The stories I’ve written in the Midori Haus book chronicles dual transformation: one of the physical building and another of the mindset of the homeowners. In chapter 2, you'll get the feel of homeowner mindset transformation. Excerpts below illustrate two shifts that took place before we even started the design phase.
In 2009, we lived in a condominium. It offered limited ability to make changes to the building to increase our standard of living and lower our carbon footprint. Initially, we thought creating a green, sustainable home meant building a new house from scratch. There was an implicit assumption of green buildings being new and good. Over time, we shifted toward remodeling an old building . This was our first mindset transformation.
… the inventory of unbuilt lots in a walkable area was quite limited and it was just a matter of time before we shifted gears to looking at houses in the right location that could be remodeled. In a way that’s more green than building a brand new house because remodeling reuses existing materials. For example, the utility connections are all in place. These connection costs are not trivial. In our area, it costs over $11,000 to install water service at a new house built on a vacant lot. Charges for the water meter and inspection are extra. Then there is the labor and material cost to trench and install the pipes and fittings, which may be another $10,000 depending on the distance between the house and the water main. That’s just for water. Sewer, gas, and electricity each have their own connection fees and construction fees. So there are some savings from having existing infrastructure connections despite paying a slightly higher price for having a house on the lot.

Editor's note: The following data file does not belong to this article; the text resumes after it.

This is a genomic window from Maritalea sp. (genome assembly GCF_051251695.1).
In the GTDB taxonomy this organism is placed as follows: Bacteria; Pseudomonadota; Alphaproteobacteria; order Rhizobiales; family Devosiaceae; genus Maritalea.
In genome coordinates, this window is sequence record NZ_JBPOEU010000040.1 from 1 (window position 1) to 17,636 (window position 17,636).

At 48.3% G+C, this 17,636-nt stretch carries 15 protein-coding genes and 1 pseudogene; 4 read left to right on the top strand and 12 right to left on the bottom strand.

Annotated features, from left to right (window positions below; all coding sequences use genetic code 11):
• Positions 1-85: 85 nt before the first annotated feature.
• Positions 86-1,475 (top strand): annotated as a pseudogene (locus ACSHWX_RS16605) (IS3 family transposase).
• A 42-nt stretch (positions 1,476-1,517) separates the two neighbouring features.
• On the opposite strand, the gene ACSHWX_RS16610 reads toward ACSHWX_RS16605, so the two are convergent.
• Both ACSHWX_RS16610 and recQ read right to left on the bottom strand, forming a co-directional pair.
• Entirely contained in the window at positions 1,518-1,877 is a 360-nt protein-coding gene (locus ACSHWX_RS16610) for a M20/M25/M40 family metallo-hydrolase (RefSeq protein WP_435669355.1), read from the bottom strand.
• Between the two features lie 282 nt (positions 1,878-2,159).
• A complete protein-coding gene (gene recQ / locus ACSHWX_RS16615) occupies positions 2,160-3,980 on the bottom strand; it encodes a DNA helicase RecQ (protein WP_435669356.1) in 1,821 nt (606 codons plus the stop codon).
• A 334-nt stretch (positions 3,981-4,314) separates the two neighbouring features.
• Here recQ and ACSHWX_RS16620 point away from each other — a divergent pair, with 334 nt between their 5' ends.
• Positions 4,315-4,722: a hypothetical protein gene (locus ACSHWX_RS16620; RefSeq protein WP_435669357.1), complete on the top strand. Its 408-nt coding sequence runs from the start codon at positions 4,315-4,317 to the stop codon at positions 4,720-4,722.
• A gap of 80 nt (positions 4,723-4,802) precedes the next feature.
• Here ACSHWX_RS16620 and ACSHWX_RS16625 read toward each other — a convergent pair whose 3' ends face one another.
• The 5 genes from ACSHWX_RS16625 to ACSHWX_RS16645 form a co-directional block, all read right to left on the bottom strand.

Another transformation took place slowly, as we learned about due diligence before real estate purchase. We were quite naïve in 2004 when we were planning to buy some land to build on.
… buying so much land so close to downtown Santa Cruz for a price of a small house seemed like a dream. Back then we were rather naïve. Instead of doing due diligence with a soils report or researching zoning to see if the lot was buildable, we did silly things like driving out there late at night and sitting on a log to see if we would see the ghost lady that supposedly haunted the area. Getting caught up in Karsten’s enthusiasm, we were convinced that we could do this project fast and cheap. Because we didn’t know what we didn’t know, we floated in a nice dream for a while. It was a perfect escape from the daily grind of managing projects and people.
Our real estate education was greatly aided by a mentor. Gary Ransone’s unique combination of qualifications (real estate license, general contractor’s license, and construction attorney license) guided us to perform sophisticated due diligence.
… Gary went over and beyond what a typical real estate would do and visited the building department at the City of Santa Cruz to look up building permit records to see if the small addition containing a bathroom and a kitchenette was legit or not. This was a precautionary step to see if we would run into permitting issues when we submitted our plans for the remodel.
… Gary wanted us to have the property boundaries confirmed and have the records “clean” by confirming the mutual easement on the property boundary. This was prompted by the presence of a duplex garage and a shared driveway with the neighbor to the west.
You'll see a summary of lessons learned at the end of each chapter. One lesson I’ve often passed on to others is to have a general contractor look over the house before making an offer buy the house.
I would love to hear what you found useful in chapter 2 of Midori Haus book. Please let me know by commenting below. Thanks!